New photos from the Hubble Space Telescope show two colliding galaxies located in the Hercules constellation. Eventually, the same thing will happen to Milky Way and Andromeda.
In the spectacular new image from Hubble, one can see a pair of galaxies, NGC 6052, colliding 230 million light-years away. The pair was first discovered by William Herschel in 1784, but they were initially classified as a single, irregularly shaped galaxy because of the unique shape. Now, however, it is known that it is not one odd galaxy, but two galaxies that are in the process of colliding with each other.
It was long ago when gravity pulled the galaxies to each other, and the stars from the two galaxies now have new trajectories because of the new effects of gravity. That said, it’s not likely for the stars in the two galaxies to collide onto each other because of the distances between them, as most of galaxies are actually empty space. In time, the two galaxies will eventually turn into one stable galaxy.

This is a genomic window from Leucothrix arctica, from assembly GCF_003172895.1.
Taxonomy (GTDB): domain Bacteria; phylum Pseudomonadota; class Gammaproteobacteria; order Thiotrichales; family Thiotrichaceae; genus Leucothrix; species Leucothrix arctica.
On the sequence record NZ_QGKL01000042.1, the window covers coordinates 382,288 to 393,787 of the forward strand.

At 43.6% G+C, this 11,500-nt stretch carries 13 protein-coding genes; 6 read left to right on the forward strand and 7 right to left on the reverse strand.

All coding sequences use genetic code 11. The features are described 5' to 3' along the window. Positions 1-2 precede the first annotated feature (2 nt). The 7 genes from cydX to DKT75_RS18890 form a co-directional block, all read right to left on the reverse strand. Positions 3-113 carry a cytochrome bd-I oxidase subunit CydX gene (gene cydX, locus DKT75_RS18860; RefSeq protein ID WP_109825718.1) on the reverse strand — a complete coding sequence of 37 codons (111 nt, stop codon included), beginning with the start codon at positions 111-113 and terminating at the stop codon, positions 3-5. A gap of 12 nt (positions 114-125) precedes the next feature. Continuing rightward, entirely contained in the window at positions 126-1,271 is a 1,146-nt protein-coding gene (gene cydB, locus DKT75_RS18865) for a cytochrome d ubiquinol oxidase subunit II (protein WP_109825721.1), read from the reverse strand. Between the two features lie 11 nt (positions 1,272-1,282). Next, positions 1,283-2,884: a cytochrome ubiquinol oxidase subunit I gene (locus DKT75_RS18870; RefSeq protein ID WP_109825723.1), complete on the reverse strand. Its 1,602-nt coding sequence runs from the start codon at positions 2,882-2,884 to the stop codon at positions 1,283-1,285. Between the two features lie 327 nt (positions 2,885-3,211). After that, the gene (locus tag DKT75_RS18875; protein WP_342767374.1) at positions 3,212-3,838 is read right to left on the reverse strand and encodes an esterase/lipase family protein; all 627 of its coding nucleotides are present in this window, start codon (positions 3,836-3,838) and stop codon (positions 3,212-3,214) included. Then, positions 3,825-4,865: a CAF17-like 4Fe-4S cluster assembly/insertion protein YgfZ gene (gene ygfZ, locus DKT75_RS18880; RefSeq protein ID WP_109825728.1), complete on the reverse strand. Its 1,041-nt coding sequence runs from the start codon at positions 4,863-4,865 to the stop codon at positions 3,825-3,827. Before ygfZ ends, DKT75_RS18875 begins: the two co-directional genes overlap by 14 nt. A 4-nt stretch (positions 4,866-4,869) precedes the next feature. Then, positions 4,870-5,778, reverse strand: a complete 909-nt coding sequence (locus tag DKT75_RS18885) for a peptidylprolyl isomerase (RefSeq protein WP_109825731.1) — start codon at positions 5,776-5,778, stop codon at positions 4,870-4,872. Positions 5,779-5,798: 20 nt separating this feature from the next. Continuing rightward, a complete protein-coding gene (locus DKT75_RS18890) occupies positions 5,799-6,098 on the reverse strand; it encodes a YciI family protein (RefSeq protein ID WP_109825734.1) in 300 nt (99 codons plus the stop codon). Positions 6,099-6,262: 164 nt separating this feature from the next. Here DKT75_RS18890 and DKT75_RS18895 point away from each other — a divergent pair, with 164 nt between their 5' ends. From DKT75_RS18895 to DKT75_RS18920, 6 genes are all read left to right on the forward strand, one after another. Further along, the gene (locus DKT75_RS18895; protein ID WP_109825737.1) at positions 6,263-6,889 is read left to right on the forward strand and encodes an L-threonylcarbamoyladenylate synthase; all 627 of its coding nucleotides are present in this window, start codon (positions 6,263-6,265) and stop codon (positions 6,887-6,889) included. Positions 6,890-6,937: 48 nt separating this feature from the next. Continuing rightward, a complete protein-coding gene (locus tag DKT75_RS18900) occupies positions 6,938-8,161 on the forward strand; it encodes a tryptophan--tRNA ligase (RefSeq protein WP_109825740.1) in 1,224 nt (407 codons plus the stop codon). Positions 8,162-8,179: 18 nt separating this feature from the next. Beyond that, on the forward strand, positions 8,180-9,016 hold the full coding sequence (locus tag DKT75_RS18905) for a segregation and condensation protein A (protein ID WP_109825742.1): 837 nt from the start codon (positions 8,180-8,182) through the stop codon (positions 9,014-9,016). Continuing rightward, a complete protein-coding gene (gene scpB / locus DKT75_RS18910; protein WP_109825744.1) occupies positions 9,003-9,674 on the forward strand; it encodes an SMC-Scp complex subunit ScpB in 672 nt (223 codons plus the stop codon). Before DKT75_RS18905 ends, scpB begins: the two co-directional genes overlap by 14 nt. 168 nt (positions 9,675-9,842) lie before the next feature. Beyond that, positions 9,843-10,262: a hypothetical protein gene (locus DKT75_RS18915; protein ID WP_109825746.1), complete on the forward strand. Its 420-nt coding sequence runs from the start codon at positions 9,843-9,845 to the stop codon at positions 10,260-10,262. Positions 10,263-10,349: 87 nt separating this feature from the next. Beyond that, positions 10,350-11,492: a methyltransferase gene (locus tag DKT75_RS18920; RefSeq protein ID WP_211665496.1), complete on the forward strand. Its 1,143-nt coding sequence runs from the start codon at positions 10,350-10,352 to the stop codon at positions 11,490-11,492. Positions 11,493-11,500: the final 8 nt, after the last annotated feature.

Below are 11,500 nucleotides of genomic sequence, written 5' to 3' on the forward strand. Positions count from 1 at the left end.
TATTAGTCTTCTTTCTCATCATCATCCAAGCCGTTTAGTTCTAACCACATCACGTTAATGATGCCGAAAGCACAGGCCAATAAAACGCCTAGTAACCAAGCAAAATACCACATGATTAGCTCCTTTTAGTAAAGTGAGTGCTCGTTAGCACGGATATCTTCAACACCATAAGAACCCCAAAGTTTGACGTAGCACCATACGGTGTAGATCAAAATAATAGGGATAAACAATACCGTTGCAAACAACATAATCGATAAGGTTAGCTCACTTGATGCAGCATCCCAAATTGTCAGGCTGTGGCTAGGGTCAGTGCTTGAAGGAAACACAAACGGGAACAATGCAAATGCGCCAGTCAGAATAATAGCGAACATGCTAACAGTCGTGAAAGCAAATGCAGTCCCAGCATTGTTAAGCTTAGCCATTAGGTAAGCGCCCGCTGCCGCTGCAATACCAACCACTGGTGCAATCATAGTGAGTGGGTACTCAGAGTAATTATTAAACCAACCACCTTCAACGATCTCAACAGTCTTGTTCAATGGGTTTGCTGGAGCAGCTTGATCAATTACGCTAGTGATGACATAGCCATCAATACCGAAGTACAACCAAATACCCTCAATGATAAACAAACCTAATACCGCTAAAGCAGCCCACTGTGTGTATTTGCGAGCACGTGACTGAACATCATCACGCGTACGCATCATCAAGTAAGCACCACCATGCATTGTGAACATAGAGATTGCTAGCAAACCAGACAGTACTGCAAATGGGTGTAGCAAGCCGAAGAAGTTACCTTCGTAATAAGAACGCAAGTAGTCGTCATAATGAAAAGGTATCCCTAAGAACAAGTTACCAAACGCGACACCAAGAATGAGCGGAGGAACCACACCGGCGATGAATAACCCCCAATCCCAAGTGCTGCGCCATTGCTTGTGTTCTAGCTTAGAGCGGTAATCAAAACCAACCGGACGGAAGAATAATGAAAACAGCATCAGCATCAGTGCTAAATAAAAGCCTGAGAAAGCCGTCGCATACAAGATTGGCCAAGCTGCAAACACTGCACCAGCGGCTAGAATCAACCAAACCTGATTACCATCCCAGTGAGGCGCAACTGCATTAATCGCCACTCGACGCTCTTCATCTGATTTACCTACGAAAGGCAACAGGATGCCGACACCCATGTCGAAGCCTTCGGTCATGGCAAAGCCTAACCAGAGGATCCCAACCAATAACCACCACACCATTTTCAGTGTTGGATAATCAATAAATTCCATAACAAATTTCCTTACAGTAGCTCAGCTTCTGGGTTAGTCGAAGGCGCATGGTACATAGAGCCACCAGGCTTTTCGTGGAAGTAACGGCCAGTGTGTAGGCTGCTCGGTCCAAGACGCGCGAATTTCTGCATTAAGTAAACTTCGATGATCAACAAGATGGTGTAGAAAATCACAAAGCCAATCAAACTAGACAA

The new image was taken by Hubble's Wide Field Camera 3.
Gravitational attraction happens when two galaxies are close enough to each other, and they are pulled closer to one another as the attraction increases. Just like with NGC 6052, this collision is actually happening now with the Andromeda and our own Milky Way.
When these two massive, spiral galaxies encounter each other directly, clouds of molecules will be compressed and millions of new stars will come to life like a string of lights. During the first swing by, the two discs may form a jumble of gas, dust, and star clusters, but eventually the new galaxy will have an elliptical appearance.
It is believed that the Milky Way-Andromeda collision will happen in 3.9 billion years, but new research based on data from the Gaia spacecraft suggests that it will happen in 4.5 billion years instead.